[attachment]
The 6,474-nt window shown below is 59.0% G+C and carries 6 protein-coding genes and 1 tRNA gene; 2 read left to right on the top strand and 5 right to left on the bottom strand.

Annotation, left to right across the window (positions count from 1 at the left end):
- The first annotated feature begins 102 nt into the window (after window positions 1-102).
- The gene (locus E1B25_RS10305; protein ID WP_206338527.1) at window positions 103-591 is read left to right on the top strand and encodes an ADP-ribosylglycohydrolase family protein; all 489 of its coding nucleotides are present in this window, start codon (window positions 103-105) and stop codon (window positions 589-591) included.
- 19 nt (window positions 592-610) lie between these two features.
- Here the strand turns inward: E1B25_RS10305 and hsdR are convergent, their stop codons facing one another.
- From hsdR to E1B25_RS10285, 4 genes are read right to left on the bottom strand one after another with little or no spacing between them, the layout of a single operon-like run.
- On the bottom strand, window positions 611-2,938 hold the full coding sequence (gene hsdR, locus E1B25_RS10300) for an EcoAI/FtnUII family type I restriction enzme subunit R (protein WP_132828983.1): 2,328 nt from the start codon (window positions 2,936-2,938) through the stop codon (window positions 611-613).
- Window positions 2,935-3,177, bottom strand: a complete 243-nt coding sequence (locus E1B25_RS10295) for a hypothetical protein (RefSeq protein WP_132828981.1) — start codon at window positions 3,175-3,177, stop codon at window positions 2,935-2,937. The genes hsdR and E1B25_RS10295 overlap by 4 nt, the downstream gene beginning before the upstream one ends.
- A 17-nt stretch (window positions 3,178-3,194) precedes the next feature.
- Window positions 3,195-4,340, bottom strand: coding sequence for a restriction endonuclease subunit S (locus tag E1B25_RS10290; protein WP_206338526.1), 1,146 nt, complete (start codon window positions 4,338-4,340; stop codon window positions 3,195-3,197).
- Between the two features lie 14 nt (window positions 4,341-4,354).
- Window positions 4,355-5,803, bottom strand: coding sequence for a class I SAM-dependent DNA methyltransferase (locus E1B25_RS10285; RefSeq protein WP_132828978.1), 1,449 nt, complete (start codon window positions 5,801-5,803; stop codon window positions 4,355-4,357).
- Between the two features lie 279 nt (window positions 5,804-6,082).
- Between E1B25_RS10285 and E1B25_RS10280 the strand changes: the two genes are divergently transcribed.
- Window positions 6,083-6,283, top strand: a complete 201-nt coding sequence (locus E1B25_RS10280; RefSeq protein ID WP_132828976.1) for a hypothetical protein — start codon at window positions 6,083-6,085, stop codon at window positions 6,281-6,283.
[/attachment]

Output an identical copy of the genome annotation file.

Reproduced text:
The 6,474-nt window shown below is 59.0% G+C and carries 6 protein-coding genes and 1 tRNA gene; 2 read left to right on the top strand and 5 right to left on the bottom strand.

Annotation, left to right across the window (positions count from 1 at the left end):
- The first annotated feature begins 102 nt into the window (after window positions 1-102).
- The gene (locus E1B25_RS10305; protein ID WP_206338527.1) at window positions 103-591 is read left to right on the top strand and encodes an ADP-ribosylglycohydrolase family protein; all 489 of its coding nucleotides are present in this window, start codon (window positions 103-105) and stop codon (window positions 589-591) included.
- 19 nt (window positions 592-610) lie between these two features.
- Here the strand turns inward: E1B25_RS10305 and hsdR are convergent, their stop codons facing one another.
- From hsdR to E1B25_RS10285, 4 genes are read right to left on the bottom strand one after another with little or no spacing between them, the layout of a single operon-like run.
- On the bottom strand, window positions 611-2,938 hold the full coding sequence (gene hsdR, locus E1B25_RS10300) for an EcoAI/FtnUII family type I restriction enzme subunit R (protein WP_132828983.1): 2,328 nt from the start codon (window positions 2,936-2,938) through the stop codon (window positions 611-613).
- Window positions 2,935-3,177, bottom strand: a complete 243-nt coding sequence (locus E1B25_RS10295) for a hypothetical protein (RefSeq protein WP_132828981.1) — start codon at window positions 3,175-3,177, stop codon at window positions 2,935-2,937. The genes hsdR and E1B25_RS10295 overlap by 4 nt, the downstream gene beginning before the upstream one ends.
- A 17-nt stretch (window positions 3,178-3,194) precedes the next feature.
- Window positions 3,195-4,340, bottom strand: coding sequence for a restriction endonuclease subunit S (locus tag E1B25_RS10290; protein WP_206338526.1), 1,146 nt, complete (start codon window positions 4,338-4,340; stop codon window positions 3,195-3,197).
- Between the two features lie 14 nt (window positions 4,341-4,354).
- Window positions 4,355-5,803, bottom strand: coding sequence for a class I SAM-dependent DNA methyltransferase (locus E1B25_RS10285; RefSeq protein WP_132828978.1), 1,449 nt, complete (start codon window positions 5,801-5,803; stop codon window positions 4,355-4,357).
- Between the two features lie 279 nt (window positions 5,804-6,082).
- Between E1B25_RS10285 and E1B25_RS10280 the strand changes: the two genes are divergently transcribed.
- Window positions 6,083-6,283, top strand: a complete 201-nt coding sequence (locus E1B25_RS10280; RefSeq protein ID WP_132828976.1) for a hypothetical protein — start codon at window positions 6,083-6,085, stop codon at window positions 6,281-6,283.